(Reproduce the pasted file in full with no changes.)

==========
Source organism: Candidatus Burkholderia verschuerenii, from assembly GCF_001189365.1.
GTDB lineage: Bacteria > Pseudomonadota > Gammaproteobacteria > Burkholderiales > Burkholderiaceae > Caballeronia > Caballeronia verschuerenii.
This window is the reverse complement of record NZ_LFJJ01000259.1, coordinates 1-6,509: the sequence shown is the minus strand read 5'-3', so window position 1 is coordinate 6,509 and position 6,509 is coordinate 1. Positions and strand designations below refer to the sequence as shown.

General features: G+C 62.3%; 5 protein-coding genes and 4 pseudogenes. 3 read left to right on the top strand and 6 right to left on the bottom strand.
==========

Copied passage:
Source organism: Candidatus Burkholderia verschuerenii, from assembly GCF_001189365.1.
GTDB lineage: Bacteria > Pseudomonadota > Gammaproteobacteria > Burkholderiales > Burkholderiaceae > Caballeronia > Caballeronia verschuerenii.
This window is the reverse complement of record NZ_LFJJ01000259.1, coordinates 1-6,509: the sequence shown is the minus strand read 5'-3', so window position 1 is coordinate 6,509 and position 6,509 is coordinate 1. Positions and strand designations below refer to the sequence as shown.

General features: G+C 62.3%; 5 protein-coding genes and 4 pseudogenes. 3 read left to right on the top strand and 6 right to left on the bottom strand.